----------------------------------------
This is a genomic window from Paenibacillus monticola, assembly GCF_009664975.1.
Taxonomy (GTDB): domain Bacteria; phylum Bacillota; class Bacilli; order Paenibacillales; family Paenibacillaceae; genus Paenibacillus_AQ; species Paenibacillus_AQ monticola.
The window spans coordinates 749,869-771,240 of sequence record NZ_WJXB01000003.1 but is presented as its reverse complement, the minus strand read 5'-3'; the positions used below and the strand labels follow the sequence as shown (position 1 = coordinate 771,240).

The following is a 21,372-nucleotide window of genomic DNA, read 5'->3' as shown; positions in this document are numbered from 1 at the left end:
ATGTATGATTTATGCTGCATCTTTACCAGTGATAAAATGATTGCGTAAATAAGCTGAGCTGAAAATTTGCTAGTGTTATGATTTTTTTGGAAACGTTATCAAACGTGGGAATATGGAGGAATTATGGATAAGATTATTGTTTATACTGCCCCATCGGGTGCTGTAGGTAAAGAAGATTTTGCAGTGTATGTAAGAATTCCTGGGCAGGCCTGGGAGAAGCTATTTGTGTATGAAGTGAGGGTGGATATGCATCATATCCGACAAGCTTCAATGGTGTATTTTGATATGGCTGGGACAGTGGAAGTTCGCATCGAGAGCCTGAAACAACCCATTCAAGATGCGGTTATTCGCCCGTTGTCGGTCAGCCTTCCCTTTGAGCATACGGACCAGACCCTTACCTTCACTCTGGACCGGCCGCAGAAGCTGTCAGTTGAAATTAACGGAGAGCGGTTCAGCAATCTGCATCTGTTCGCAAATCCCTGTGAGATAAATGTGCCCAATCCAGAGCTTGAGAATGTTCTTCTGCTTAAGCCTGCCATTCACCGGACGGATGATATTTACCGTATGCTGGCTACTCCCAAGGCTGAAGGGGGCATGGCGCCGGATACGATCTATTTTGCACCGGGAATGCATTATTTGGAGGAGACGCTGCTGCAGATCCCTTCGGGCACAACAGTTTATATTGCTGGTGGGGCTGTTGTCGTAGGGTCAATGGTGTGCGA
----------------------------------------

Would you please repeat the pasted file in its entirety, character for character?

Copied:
This is a genomic window from Paenibacillus monticola, assembly GCF_009664975.1.
Taxonomy (GTDB): domain Bacteria; phylum Bacillota; class Bacilli; order Paenibacillales; family Paenibacillaceae; genus Paenibacillus_AQ; species Paenibacillus_AQ monticola.
The window spans coordinates 749,869-771,240 of sequence record NZ_WJXB01000003.1 but is presented as its reverse complement, the minus strand read 5'-3'; the positions used below and the strand labels follow the sequence as shown (position 1 = coordinate 771,240).

The following is a 21,372-nucleotide window of genomic DNA, read 5'->3' as shown; positions in this document are numbered from 1 at the left end:
ATGTATGATTTATGCTGCATCTTTACCAGTGATAAAATGATTGCGTAAATAAGCTGAGCTGAAAATTTGCTAGTGTTATGATTTTTTTGGAAACGTTATCAAACGTGGGAATATGGAGGAATTATGGATAAGATTATTGTTTATACTGCCCCATCGGGTGCTGTAGGTAAAGAAGATTTTGCAGTGTATGTAAGAATTCCTGGGCAGGCCTGGGAGAAGCTATTTGTGTATGAAGTGAGGGTGGATATGCATCATATCCGACAAGCTTCAATGGTGTATTTTGATATGGCTGGGACAGTGGAAGTTCGCATCGAGAGCCTGAAACAACCCATTCAAGATGCGGTTATTCGCCCGTTGTCGGTCAGCCTTCCCTTTGAGCATACGGACCAGACCCTTACCTTCACTCTGGACCGGCCGCAGAAGCTGTCAGTTGAAATTAACGGAGAGCGGTTCAGCAATCTGCATCTGTTCGCAAATCCCTGTGAGATAAATGTGCCCAATCCAGAGCTTGAGAATGTTCTTCTGCTTAAGCCTGCCATTCACCGGACGGATGATATTTACCGTATGCTGGCTACTCCCAAGGCTGAAGGGGGCATGGCGCCGGATACGATCTATTTTGCACCGGGAATGCATTATTTGGAGGAGACGCTGCTGCAGATCCCTTCGGGCACAACAGTTTATATTGCTGGTGGGGCTGTTGTCGTAGGGTCAATGGTGTGCGA